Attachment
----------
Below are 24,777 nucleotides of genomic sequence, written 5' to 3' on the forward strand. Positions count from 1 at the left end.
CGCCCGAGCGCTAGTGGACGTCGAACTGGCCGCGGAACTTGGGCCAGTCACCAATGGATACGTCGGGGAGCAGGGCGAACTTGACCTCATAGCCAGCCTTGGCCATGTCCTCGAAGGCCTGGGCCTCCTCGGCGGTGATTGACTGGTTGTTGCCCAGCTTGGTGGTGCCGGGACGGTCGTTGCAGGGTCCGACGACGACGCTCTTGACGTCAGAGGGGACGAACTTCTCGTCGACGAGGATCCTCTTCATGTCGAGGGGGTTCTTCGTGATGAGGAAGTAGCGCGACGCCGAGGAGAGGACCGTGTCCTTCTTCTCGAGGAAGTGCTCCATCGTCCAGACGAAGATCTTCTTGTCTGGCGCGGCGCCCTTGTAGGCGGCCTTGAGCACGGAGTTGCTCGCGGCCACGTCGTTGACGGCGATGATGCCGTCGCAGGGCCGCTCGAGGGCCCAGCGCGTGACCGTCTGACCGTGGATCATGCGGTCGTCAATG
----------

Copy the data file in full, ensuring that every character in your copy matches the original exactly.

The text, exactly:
Below are 24,777 nucleotides of genomic sequence, written 5' to 3' on the forward strand. Positions count from 1 at the left end.
CGCCCGAGCGCTAGTGGACGTCGAACTGGCCGCGGAACTTGGGCCAGTCACCAATGGATACGTCGGGGAGCAGGGCGAACTTGACCTCATAGCCAGCCTTGGCCATGTCCTCGAAGGCCTGGGCCTCCTCGGCGGTGATTGACTGGTTGTTGCCCAGCTTGGTGGTGCCGGGACGGTCGTTGCAGGGTCCGACGACGACGCTCTTGACGTCAGAGGGGACGAACTTCTCGTCGACGAGGATCCTCTTCATGTCGAGGGGGTTCTTCGTGATGAGGAAGTAGCGCGACGCCGAGGAGAGGACCGTGTCCTTCTTCTCGAGGAAGTGCTCCATCGTCCAGACGAAGATCTTCTTGTCTGGCGCGGCGCCCTTGTAGGCGGCCTTGAGCACGGAGTTGCTCGCGGCCACGTCGTTGACGGCGATGATGCCGTCGCAGGGCCGCTCGAGGGCCCAGCGCGTGACCGTCTGACCGTGGATCATGCGGTCGTCAATG